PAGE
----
Left unchecked, parking lots are like syphillis to architecture and commerce.
Need proof?Overton Square
Here's a Google
eye view of Overton Square's parking lots (marked in red):
Note especially the massive block-square surface on the bottom. Since the founding of Overton Square in the early 1970's, the buildings in this block have been demolished, the trees and vegetation removed, and swallowed by a viral parking lot. The only petroleum-free signs of life are a couple of trees on the west corners.
With that much parking, Overton Square should be about the most convenient place in Midtown to shop. And by conventional wisdom, convenient should be attractive to customers. Yet, look at this picture taken around 7 p.m. last Saturday night:
On a nice sunny Saturday evening, the lot is barely a third full. And look at these pictures:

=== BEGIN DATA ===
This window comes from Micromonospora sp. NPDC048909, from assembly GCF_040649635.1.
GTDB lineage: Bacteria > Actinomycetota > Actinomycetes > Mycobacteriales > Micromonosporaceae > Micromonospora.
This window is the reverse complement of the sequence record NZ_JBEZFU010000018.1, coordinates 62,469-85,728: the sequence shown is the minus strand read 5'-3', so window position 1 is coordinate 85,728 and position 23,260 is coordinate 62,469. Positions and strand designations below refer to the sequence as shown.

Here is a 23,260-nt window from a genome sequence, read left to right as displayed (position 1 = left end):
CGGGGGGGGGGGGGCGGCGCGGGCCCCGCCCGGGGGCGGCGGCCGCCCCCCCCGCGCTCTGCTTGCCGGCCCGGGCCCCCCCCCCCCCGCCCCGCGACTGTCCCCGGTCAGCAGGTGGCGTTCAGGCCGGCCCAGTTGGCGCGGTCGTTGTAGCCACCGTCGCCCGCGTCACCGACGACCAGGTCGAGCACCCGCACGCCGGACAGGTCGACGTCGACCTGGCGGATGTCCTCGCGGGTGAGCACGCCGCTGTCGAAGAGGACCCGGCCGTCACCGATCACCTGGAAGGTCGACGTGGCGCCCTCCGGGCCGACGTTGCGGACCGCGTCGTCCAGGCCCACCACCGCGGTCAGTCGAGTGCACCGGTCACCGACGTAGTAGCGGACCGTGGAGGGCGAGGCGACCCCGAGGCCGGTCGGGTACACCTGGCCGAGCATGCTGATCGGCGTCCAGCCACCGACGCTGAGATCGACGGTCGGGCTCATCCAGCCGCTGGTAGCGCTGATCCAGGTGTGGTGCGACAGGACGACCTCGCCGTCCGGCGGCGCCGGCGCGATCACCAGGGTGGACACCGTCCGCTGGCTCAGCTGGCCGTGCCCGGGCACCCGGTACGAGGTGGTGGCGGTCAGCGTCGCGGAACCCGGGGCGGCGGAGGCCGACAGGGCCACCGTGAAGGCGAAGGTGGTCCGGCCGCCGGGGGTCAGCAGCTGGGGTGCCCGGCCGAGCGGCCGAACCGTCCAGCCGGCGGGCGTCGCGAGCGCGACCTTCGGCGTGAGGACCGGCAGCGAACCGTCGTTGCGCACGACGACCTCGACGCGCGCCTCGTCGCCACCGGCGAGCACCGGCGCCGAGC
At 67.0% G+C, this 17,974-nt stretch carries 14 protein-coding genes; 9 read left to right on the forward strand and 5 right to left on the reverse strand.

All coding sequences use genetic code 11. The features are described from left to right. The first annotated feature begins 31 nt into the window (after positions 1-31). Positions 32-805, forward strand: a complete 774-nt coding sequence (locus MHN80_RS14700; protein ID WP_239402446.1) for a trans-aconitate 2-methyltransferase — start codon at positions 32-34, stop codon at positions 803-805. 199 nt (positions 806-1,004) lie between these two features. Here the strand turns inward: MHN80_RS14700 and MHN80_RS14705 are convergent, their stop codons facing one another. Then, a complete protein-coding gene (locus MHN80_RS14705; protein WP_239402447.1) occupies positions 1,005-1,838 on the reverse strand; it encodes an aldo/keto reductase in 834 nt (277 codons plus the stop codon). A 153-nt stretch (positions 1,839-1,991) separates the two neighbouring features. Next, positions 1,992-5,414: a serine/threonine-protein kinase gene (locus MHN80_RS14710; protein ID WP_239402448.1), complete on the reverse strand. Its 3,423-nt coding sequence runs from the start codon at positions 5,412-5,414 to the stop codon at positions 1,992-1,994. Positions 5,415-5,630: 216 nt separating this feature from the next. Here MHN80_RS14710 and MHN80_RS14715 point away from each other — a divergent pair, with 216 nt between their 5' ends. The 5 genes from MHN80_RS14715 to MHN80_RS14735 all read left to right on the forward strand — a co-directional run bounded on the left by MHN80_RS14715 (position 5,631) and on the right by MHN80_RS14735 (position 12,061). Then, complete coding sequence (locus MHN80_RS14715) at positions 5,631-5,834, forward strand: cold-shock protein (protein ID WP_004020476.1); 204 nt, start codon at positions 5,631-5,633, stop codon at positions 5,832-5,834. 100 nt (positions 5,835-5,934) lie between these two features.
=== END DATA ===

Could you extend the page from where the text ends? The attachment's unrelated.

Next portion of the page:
I think at least half of Overton Square is empty. As that parking lot and others in the district have expanded, the vitality of the place has shrunk. Others have noticed the area's decline as well
Need a counter-proof?Cooper-Young
Cooper-Young is practically the twin of Overton Square: they share a common street, architectural style and demographic. But take a look at Cooper Young's parking distribution:
Cooper-Young has no massive parking lots. And the small lots it does have are few. Conventional wisdom says: they need more parking! Yet Cooper-Young is not only well rented with lots of new businesses, it has an energy that Overton Square probably hasn't had in 30 years, when it started demolishing everything it could get its hands on.
C-Y's energy isn't due just to great businesses (which Overton Square also has plenty of) but a visual and physical texture that creates, reinforces and retains the energy, rather than destroying it with long stretches of nothing. It has a texture not overgrown with invasive parking lots.
For Overton Square to get back its energy, it has to demolish those parking lots and start paving them with trees and beautiful buildings.